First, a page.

“Stepney’s a shithole”, he says.

Impression of White Horse Lane, Stepney.

So I took the tube to Stepney Green, in order to lay my shadow on the streets that a man I admire had walked, Trevor Huddleston, nearly half a century ago, and to sit in the church where he had preached his sermons. It’s stormy weather outside there, a wind that makes the shop signs advertising halaal snacks and presents, rattle; and the scarfs of the Somali sisters fly in high air like angels’ wings hinting to a coming promise. Stepney’s dirt of crisp packets (we are all obese now) and dust around the ankles I walk down White Horse Lane. It’s one of these suburbs that look kind of poor and OK; I place where I knew where I would find Yam and Okra and TomToms when I needed them; but probably a bit tight to live in as well. What do I know? Today, White Horse Lane is populated by a screaming lot of small human beings in uniform; and its houses and shop arrangements are touched by a number of upgrading programmes that carry names like “Ocean Renewal” and other triumphant misnomers.

Walking past me on the sidewalk, a young guy is shooting ambitious glances over; he’s about ten years younger than I am, and I laugh inside, thinking that this glory I walk in is still doing its job by charming teenagers. He’s wearing two deep scars on his left cheek; and I instantly send thoughts to friends from Naija and the faces of beloved ones in Westbury, place of dreams, in Johannesburg. Adornment? Fucked up crime? What do I know… So he checks me out, and I move on, on the way to visit the church in which Huddleston served, in the hope to have a graveside chat with one of the Anglican  people there. Passing constructions sites, a centre for mathematical something, and a soccer pitch on which adolescents sweat and swear at each other, I stop and look at the church building from across the road; following its darkish, gargoyle-adorned towers till they meet the grey sky. “Hey, ya”, a voice calls me; and turning I see that it’s the young man from before, turquoise shirt and slightly shy grin under a base cap. He looks as if his parents could run the ‘indo-bangla fusion food’ shop I checked out with hungry eyes but empty purse. He’s like: “Hey, didn’t I see you last year? In Santorin, didn’t we meet there?” and stares right into my face. I must have made a poor flirt; non-Greek like whatnot and particularly eager to check out the local Anglican crib. And busy I was recalling what the hell I did last summer, both of us now stopping on Stepney’s primary-schooler-infused Lane. I remember a German summer, trips, papers, lakes and pedal boats, but nothing about a broke island. All this does not stop him from saying that I seem like a nice person to know and that my eyes are beautiful and all these things. I tell him I remember seeing him, not in a sweaty club on Santorin but in front of the Western Union shop half an hour ago, and that I had wondered about the story behind the precisely parallel scars on his cheek. “Been fighting?” I ask. “Yeah”, he says, “was shit.” “But you survived,” I add; and he’s like: “Yay, but wasn’t funny”. And: “Does one see them that much?” I calm him: “No, no, just thought it looks like a story.” Smiles. “What’s Stepney like?”, I want to know. “Stepney’s a shithole”, he says. “That’s just what it is”. Oh Linton, where art thou? Stepney in Inglan; “Why?” “Too much drug business going on.” Crime. Kids pushing, world wide local stories. That’s Stepney today. I gotta go but can’t before he scribbles down his cell in my notebook, in case I come back any month from now. And he’s heading out to greener pastures, at least Greece might be cheaper for him this year, perhaps, I think.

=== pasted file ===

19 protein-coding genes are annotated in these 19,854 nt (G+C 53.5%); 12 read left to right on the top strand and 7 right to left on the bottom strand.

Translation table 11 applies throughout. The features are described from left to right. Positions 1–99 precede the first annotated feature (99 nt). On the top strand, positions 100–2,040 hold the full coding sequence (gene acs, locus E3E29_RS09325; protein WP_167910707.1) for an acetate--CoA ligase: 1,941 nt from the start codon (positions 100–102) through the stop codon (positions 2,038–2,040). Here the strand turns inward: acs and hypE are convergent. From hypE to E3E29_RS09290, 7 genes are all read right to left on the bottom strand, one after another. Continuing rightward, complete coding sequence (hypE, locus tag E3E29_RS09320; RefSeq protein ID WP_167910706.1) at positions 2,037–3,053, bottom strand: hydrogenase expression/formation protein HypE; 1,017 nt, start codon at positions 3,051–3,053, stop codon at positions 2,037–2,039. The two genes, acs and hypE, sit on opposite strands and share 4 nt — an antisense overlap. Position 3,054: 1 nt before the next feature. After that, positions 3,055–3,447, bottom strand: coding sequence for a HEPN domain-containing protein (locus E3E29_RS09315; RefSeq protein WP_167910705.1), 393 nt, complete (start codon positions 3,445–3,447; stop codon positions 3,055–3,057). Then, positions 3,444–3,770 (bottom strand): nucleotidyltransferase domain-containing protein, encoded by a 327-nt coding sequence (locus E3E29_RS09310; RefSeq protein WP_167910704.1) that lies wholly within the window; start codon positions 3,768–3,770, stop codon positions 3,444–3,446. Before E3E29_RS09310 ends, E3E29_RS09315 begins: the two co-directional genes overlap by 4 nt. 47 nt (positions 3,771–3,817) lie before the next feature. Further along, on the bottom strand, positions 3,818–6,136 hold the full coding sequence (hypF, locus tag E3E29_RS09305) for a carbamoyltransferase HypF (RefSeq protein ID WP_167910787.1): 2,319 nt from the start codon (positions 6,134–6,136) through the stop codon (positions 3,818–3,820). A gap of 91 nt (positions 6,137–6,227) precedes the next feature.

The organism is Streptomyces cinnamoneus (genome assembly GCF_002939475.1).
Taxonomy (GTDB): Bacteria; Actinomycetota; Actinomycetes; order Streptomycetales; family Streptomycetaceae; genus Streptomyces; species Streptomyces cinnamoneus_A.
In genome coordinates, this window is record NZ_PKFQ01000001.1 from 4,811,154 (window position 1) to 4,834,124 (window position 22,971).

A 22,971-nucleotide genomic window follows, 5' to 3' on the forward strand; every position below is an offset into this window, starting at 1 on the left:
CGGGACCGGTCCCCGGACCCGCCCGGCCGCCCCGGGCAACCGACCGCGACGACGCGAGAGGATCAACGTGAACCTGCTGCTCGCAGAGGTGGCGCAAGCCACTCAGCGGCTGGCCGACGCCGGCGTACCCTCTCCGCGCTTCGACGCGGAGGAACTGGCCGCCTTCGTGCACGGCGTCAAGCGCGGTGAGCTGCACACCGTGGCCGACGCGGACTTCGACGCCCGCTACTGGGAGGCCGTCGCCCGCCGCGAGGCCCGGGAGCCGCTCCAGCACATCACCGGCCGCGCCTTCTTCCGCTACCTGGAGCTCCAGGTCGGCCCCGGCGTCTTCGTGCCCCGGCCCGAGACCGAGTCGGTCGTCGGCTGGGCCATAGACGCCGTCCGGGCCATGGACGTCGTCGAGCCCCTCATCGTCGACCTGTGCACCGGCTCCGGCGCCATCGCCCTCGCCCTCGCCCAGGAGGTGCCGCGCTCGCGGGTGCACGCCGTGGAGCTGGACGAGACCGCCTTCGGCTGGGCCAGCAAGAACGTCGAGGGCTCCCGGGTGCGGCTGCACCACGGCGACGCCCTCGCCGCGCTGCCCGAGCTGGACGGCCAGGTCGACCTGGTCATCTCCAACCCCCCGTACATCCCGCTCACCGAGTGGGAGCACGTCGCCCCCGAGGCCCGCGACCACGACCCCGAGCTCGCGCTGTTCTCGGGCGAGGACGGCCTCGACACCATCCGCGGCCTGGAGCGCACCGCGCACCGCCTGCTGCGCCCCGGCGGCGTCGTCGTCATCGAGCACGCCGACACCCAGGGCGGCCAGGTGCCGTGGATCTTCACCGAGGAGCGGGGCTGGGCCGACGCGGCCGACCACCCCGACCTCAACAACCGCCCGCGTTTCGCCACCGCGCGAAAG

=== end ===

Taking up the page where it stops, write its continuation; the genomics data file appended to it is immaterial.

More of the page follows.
I trot around Huddleston’s church, where I find locked doors and big cars in the churchyard, the signature paradox of churches and their schizophrenia of practise’n’preach, only broken by some shining, spiritual people that do not care about labels and relaxing in the absence of sorrow but who grow by creating spaces for others to liberate themselves, who celebrate when they listen and who live when they connect; and who care forcefully knowing, as Audre Lorde once put it; that I am not free while any (wo)man is unfree, even when her or his shackles are very different from my own.”, whether in Stepney, Sophiatown or Santorin. And having seen I go. Back to ‘Indo-Bangla’.


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